Sunday, 25 March 2007

Plutocrat’s paper

The Sunday Times has long since ceased to be a serious newspaper and has been fighting OK! and Hello! for the position of house journal to the rich and famous, but although it has its quota of stories about mere celebrities, its real concern is with the very, very rich. It has a large staff producing an annual Rich List, with spin-offs, and every issue of the paper has some lip-smacking revelations about the lives of those who, they say, “make your average multi-millionaire feel like a church mouse”.

This sort of thing may have begun to pall on the not-quite-so-rich, or even on the not-rich-at-all, and the paper’s circulation has dropped by 10% in the last twelve months; it could be a sign of desperation that today’s issue provides an additional colour supplement which is essentially a paean to serious affluence and those who have it. It is called Power Play.

There is a little bit of perfunctory tut-tutting (“High-maintenance high-rollers are leaving the rest of us paupered”) but mostly this is an approving—even awed—look at the unimaginably wealthy:
"Six millionaires head for the stars… the unstoppable urge to give it away… preview of a playboy’s floating mansion… a remarkable snapshot of Britain’s young rich… want to beat gridlock? A helipad is the latest answer… philanthropy is rife among the rich… symbols of the lux life… people who have money now get the respect normally reserved for the aristocracy…" And so drivelling on, and on.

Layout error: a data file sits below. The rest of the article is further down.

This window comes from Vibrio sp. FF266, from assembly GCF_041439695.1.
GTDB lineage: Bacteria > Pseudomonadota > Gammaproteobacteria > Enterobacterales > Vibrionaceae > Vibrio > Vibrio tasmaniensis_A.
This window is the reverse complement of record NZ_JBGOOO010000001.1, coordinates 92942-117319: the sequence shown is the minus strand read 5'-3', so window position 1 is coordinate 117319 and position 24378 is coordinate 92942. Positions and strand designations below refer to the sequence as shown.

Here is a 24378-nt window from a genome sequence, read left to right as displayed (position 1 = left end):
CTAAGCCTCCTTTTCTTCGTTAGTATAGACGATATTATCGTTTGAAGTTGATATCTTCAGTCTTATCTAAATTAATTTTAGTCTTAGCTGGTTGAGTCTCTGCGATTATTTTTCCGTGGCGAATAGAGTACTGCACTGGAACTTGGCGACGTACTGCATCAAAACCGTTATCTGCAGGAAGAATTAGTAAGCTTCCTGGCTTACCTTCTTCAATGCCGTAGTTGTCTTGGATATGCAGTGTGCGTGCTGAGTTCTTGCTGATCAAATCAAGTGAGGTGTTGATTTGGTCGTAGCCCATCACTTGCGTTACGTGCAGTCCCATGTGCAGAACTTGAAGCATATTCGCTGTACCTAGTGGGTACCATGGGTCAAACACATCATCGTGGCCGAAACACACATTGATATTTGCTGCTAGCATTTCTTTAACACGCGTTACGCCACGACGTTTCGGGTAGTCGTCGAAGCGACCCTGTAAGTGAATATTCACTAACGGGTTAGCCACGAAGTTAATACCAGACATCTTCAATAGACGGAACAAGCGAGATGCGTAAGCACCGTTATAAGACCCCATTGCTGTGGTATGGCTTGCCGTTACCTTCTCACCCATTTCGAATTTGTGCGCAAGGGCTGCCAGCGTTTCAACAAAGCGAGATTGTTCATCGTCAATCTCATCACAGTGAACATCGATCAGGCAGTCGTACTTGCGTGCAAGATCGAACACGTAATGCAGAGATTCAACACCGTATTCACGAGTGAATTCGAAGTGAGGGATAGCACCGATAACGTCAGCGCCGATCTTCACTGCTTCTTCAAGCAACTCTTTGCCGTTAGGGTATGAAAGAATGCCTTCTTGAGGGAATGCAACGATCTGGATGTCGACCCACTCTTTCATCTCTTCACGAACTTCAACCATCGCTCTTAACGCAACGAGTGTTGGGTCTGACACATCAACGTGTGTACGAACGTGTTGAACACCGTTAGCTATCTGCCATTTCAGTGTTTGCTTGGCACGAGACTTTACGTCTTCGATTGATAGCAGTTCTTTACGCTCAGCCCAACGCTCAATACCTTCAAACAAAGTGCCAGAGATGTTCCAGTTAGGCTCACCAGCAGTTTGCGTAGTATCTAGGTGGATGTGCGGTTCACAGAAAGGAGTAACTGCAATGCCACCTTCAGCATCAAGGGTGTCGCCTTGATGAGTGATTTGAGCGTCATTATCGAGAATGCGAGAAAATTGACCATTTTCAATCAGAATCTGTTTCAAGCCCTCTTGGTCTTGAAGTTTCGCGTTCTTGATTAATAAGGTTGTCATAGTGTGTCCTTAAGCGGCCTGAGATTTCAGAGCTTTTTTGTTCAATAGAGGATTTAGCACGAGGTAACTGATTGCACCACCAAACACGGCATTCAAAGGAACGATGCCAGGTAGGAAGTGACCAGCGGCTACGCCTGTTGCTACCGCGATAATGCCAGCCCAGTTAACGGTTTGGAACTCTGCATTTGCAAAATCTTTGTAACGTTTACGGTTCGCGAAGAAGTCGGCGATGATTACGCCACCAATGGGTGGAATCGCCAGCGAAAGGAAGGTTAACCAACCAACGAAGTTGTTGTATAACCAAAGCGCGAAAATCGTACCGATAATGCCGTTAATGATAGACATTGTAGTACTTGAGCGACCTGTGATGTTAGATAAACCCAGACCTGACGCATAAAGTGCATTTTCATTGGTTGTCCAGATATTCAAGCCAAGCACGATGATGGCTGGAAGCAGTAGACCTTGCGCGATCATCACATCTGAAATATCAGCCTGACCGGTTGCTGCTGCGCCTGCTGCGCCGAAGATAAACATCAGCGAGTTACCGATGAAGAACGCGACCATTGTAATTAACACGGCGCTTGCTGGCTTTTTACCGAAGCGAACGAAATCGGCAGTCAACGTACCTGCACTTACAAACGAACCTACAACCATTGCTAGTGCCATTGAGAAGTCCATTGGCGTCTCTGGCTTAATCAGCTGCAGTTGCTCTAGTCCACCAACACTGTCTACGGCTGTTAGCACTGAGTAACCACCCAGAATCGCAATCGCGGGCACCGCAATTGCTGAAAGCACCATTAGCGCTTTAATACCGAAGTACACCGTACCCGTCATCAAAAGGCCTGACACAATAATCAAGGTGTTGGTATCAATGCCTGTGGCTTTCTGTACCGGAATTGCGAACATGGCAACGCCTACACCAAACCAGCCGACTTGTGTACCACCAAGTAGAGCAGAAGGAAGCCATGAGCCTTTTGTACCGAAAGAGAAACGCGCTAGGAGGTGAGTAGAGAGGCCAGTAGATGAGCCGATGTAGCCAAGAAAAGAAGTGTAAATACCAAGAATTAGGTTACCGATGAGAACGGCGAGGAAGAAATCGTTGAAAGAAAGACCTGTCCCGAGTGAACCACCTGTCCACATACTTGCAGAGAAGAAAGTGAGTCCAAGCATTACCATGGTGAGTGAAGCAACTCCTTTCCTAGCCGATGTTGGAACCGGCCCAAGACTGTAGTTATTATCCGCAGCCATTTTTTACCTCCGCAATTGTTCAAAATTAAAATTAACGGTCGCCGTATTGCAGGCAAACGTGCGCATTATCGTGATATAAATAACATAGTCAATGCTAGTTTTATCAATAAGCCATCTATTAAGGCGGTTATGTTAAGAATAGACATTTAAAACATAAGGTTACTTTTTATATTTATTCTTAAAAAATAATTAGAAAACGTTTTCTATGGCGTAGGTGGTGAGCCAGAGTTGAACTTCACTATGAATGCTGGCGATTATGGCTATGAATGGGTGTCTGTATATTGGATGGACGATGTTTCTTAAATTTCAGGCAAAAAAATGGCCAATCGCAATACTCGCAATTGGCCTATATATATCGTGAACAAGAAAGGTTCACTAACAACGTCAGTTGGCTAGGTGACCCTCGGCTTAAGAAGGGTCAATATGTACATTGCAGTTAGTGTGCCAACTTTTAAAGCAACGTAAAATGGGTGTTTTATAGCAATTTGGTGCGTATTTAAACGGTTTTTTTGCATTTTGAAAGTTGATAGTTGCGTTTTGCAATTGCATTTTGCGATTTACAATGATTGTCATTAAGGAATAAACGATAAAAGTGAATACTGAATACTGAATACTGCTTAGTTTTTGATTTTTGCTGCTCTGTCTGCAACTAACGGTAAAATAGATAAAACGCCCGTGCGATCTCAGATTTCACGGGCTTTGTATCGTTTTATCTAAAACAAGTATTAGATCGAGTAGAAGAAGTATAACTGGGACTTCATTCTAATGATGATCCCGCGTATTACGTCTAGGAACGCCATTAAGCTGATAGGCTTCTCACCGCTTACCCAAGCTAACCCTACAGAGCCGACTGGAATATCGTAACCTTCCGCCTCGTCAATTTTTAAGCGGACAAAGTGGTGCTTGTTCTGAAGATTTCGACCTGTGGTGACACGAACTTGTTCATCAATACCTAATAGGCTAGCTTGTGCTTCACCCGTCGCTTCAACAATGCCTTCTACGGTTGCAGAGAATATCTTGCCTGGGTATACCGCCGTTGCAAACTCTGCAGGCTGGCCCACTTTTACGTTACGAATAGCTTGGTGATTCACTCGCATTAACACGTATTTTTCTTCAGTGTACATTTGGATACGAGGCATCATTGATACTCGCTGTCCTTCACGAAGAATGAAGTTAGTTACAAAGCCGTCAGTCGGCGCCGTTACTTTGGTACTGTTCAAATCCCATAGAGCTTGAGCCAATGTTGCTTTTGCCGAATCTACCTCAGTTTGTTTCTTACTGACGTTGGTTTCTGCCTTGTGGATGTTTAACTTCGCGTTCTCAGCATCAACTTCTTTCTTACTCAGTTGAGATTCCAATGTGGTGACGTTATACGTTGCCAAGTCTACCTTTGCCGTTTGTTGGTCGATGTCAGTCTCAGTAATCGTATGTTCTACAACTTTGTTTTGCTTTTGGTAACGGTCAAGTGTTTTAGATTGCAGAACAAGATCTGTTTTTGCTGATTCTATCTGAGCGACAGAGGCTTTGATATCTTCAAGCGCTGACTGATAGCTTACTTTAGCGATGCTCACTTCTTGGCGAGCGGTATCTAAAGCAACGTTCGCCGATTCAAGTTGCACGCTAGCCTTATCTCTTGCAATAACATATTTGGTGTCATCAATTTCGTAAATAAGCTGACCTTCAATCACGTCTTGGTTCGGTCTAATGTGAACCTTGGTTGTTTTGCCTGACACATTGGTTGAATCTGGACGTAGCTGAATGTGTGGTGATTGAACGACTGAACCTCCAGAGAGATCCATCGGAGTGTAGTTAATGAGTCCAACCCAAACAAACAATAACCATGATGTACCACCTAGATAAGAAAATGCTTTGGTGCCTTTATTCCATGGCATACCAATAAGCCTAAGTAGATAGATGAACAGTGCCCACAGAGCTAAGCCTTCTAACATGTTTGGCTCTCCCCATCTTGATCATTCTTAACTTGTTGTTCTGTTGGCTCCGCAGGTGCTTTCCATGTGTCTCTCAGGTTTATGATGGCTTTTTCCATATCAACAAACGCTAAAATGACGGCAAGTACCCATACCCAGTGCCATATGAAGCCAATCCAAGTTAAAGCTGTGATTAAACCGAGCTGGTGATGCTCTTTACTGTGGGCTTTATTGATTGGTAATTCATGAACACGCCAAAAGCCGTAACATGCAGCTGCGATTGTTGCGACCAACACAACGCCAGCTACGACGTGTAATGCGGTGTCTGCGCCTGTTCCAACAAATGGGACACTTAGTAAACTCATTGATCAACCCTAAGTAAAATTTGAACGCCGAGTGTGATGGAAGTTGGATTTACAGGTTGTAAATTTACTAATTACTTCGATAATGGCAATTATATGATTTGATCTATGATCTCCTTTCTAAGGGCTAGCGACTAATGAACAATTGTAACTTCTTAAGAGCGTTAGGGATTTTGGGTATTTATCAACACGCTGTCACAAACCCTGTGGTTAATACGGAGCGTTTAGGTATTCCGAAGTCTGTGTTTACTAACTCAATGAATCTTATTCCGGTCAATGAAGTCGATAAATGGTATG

The circulation of the Sunday Times in February was 1,245,483, so it must have at least a million readers who, though not actually on the breadline, are unlikely ever to collect the possessions and participate in the activities so breathlessly described. To avoid the risk of the envy of these unfortunates turning to rancour, there are a few suggestions in the supplement that life is not always peachy up there: “Living with unfeasible wealth requires sacrifice… we feel guilty about having too much… status anxiety at the top…

So that’s all right then: we can enjoy contemplating the dream while being thankful that our relative poverty protects us from at least some kinds of unhappiness.

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